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Summary

A Warhammer Crime novel.

An investigation into a missing member of a wealthy family leads Probator Agusto Zidarov into a web of lies and danger amidst the criminal cartels of Varangantua. As the net closes in, Zidarov falls further into darkness from which he may never return.... 

Listen to it because: take a step into the murky underworld of the 41st Millennium through the eyes of a lawman in a gargantuan city whose investigation leads him into darkness and danger.  

The story: in the immense city of Varangantua, life is cheap, but mistakes are expensive. When Probator Agusto Zidarov of the city’s enforcers is charged with locating the missing scion of a wealthy family, he knows full well that the chances of finding him alive are slight. The people demanding answers, though, are powerful and ruthless, and he is soon immersed in a world of criminal cartels and corporate warfare where even an enforcer’s survival is far from guaranteed. As he follows the evidence deeper into the city’s dark underbelly, he discovers secrets that have been kept hidden by powerful hands. As the net closes in on both him and his quarry, he is forced to confront just what measures some people are willing to take in order to stay alive....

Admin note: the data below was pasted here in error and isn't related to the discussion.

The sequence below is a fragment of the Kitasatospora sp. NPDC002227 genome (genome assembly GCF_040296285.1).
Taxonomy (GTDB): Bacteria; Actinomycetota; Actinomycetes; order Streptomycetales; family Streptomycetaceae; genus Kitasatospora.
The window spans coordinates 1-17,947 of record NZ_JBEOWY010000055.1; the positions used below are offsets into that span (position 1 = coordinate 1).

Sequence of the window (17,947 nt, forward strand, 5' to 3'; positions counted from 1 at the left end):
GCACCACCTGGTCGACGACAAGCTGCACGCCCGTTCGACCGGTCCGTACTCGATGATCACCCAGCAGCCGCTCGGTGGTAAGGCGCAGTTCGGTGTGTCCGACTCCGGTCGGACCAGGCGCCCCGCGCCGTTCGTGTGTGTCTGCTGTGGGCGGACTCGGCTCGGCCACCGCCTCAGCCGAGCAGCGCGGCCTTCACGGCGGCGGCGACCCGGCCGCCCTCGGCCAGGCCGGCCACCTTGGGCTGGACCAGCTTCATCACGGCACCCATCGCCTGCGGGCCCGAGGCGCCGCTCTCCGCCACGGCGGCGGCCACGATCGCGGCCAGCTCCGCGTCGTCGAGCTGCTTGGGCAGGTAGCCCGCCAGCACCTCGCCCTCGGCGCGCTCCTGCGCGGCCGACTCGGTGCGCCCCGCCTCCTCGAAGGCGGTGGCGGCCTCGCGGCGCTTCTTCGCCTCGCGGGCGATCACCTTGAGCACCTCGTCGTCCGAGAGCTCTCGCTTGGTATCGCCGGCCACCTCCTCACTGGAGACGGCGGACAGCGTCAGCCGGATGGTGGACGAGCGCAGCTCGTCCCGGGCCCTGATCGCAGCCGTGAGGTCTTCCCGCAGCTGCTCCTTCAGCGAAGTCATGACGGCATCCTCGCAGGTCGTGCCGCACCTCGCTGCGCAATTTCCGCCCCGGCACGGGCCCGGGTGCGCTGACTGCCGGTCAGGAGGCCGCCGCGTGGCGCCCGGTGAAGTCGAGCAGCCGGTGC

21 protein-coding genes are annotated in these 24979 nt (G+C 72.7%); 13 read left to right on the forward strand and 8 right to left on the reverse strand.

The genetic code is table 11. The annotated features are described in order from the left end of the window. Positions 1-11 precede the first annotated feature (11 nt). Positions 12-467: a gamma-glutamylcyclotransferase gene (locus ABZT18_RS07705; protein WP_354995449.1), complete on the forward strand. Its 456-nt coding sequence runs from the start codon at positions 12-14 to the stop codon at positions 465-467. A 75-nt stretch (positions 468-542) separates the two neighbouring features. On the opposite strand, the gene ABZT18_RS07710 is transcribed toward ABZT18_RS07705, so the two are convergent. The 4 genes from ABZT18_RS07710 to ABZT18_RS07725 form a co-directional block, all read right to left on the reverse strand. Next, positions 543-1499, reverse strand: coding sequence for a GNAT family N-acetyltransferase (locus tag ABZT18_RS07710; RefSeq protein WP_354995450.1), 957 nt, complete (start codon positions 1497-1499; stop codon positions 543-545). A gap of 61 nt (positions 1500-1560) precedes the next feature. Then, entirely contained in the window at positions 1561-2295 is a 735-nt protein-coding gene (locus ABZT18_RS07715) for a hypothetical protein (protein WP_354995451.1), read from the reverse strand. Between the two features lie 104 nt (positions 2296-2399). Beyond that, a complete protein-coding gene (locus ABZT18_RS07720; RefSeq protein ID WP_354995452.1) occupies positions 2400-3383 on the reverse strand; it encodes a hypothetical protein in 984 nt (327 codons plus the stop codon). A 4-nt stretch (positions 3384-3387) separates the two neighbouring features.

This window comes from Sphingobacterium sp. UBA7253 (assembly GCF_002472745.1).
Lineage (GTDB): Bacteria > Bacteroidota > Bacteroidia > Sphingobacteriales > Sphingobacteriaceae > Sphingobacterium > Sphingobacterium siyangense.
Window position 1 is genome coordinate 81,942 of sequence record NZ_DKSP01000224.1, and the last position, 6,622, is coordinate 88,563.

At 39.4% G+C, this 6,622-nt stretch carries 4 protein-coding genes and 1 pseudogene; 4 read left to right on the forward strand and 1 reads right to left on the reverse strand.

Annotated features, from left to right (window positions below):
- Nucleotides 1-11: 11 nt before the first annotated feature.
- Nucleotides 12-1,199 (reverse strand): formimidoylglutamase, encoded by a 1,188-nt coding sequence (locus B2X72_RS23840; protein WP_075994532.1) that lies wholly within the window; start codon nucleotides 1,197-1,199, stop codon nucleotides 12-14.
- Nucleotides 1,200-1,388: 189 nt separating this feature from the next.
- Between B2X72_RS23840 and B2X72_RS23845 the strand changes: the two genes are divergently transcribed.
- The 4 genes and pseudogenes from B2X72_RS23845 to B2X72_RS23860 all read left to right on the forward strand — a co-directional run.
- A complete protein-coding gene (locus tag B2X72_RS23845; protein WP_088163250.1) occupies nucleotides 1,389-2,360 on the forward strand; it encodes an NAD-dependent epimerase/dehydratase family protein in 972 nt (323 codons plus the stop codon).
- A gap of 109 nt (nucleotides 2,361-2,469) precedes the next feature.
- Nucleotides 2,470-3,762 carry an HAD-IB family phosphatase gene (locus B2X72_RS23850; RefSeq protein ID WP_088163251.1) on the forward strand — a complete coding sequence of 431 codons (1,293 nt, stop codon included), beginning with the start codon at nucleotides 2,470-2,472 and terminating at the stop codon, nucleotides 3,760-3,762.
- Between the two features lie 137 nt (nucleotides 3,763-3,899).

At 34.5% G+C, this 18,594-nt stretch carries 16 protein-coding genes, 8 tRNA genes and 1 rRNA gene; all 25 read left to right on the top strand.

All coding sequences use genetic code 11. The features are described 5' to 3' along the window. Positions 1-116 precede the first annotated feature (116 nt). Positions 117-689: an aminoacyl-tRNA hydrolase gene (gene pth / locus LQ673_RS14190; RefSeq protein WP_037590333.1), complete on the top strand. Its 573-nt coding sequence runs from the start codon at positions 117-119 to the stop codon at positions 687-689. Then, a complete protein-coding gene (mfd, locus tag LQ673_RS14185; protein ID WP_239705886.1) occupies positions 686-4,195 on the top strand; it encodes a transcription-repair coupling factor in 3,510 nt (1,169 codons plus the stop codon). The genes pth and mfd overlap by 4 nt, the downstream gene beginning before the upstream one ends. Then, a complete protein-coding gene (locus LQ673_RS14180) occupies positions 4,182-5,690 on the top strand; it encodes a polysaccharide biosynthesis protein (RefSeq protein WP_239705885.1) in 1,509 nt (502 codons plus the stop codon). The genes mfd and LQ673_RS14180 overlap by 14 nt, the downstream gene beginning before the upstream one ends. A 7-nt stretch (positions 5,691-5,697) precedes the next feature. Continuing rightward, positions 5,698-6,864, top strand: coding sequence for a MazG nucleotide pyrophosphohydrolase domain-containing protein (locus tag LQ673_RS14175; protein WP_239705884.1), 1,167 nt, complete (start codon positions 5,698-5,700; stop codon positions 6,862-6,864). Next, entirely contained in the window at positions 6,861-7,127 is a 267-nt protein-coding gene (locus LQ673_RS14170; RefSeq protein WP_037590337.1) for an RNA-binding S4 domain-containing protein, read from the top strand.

Written by Chris Wraight. Narrated by Charles Armstrong.

©2020 Games Workshop Limited (P)2020 Games Workshop Limited

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Great Debut - CyberNoir in 40k setting

tldr; Bloodlines is a very believable marriage between a traditional detective story in a cyberpunk setting where the 40k universe serves as a backdrop.



Bloodlines has been much anticipated as the first title of the new Warhammer Crime series and is penned by none other than the great talent that Wraight is. For most, Bloodlines achieves the heavy expectations. Bloodlines in some ways is a very light 40k novel in that it could work well outside the universe, or if it did not have Warhammer in its name, perhaps most readers would have never even guessed the connection.